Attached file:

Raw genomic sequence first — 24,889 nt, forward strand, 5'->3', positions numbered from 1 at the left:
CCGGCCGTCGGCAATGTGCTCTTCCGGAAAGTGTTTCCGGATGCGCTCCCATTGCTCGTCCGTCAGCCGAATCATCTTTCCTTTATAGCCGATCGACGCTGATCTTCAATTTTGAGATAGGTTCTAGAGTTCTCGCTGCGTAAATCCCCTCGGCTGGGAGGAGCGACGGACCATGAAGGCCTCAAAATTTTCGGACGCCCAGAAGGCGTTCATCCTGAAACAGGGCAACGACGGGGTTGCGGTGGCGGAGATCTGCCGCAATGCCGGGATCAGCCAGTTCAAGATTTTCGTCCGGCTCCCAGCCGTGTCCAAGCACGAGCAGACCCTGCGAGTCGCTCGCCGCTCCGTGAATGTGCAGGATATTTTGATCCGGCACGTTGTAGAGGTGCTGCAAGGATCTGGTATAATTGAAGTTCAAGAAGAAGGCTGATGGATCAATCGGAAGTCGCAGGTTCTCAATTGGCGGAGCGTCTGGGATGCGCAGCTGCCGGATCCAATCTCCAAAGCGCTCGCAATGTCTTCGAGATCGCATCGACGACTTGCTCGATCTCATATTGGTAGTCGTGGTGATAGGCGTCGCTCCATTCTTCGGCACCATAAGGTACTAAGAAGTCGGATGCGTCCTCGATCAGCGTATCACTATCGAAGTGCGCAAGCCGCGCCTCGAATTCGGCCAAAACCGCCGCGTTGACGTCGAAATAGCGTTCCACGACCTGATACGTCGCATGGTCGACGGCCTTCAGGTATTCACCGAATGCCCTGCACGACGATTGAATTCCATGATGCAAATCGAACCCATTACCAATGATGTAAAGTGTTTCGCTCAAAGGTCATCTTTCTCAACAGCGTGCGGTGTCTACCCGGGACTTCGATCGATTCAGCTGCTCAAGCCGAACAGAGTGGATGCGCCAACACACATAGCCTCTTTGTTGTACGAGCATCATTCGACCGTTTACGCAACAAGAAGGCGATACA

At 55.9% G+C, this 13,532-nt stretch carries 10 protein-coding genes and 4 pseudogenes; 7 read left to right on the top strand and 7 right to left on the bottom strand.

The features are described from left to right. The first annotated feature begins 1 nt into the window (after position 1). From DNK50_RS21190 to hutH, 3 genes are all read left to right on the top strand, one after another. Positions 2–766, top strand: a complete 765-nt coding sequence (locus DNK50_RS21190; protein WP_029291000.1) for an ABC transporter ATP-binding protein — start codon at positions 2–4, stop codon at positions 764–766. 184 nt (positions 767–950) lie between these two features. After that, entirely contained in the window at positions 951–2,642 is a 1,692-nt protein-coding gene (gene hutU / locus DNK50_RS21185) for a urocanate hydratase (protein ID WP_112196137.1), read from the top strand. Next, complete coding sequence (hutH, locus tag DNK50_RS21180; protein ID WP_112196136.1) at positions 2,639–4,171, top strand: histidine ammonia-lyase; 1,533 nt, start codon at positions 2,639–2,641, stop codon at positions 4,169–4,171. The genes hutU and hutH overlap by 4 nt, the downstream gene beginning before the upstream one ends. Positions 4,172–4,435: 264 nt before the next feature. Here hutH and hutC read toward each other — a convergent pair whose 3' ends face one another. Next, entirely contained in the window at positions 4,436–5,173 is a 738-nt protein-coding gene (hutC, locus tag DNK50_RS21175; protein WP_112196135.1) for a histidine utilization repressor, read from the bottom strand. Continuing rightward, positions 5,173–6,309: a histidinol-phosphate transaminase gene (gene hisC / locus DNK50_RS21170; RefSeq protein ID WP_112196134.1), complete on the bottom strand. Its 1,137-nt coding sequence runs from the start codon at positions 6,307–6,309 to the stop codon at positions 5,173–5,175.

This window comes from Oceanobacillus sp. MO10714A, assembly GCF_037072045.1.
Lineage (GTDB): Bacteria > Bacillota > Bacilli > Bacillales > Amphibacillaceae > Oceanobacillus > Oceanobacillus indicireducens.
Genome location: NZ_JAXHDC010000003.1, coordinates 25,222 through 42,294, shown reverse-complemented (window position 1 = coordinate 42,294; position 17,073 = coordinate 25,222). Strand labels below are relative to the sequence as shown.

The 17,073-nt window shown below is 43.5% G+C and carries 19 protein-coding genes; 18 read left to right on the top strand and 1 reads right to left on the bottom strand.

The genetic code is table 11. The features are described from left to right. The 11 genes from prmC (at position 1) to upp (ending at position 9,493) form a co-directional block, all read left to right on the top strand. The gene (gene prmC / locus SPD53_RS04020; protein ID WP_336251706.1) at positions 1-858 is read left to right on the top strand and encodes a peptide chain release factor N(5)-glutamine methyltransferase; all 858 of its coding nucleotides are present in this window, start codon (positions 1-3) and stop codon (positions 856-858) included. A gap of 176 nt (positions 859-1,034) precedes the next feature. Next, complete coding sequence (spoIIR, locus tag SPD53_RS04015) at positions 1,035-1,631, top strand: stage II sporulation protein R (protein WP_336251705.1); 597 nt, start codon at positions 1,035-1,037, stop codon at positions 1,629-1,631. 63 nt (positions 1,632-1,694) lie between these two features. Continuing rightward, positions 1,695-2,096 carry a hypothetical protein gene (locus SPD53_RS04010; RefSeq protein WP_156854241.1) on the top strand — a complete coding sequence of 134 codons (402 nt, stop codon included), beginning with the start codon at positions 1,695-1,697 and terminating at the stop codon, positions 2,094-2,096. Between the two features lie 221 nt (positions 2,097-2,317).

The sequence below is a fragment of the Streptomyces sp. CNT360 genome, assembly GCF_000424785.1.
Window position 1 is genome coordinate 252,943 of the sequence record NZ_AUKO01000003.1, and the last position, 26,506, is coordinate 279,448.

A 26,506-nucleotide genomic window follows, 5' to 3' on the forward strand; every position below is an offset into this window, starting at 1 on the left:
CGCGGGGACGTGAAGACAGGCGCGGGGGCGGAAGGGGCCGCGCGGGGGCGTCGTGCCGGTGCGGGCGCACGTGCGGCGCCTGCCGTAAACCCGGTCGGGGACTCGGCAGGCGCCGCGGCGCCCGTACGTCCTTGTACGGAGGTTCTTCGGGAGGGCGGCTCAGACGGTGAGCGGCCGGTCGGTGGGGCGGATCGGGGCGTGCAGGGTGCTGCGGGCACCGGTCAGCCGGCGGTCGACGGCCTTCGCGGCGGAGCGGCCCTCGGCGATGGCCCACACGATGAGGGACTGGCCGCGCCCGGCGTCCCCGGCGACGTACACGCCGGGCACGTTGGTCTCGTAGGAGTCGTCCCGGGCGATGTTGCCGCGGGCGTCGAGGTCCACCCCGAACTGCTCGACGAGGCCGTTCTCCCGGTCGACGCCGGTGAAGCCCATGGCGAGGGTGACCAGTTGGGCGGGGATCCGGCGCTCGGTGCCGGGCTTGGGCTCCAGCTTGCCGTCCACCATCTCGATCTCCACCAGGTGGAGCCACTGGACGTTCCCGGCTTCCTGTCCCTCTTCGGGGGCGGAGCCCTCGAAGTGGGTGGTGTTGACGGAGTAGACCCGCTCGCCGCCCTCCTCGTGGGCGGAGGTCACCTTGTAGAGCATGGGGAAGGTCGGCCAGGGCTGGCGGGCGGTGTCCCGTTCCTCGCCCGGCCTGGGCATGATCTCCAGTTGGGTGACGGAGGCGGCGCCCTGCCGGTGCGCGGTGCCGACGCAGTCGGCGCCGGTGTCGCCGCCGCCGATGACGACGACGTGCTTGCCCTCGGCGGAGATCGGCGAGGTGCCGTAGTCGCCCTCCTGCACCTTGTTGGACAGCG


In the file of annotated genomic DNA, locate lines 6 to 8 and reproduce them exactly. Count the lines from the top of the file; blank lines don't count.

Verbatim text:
Lineage (GTDB): Bacteria > Bacillota > Bacilli > Bacillales > Amphibacillaceae > Oceanobacillus > Oceanobacillus indicireducens.
Genome location: NZ_JAXHDC010000003.1, coordinates 25,222 through 42,294, shown reverse-complemented (window position 1 = coordinate 42,294; position 17,073 = coordinate 25,222). Strand labels below are relative to the sequence as shown.

The 17,073-nt window shown below is 43.5% G+C and carries 19 protein-coding genes; 18 read left to right on the top strand and 1 reads right to left on the bottom strand.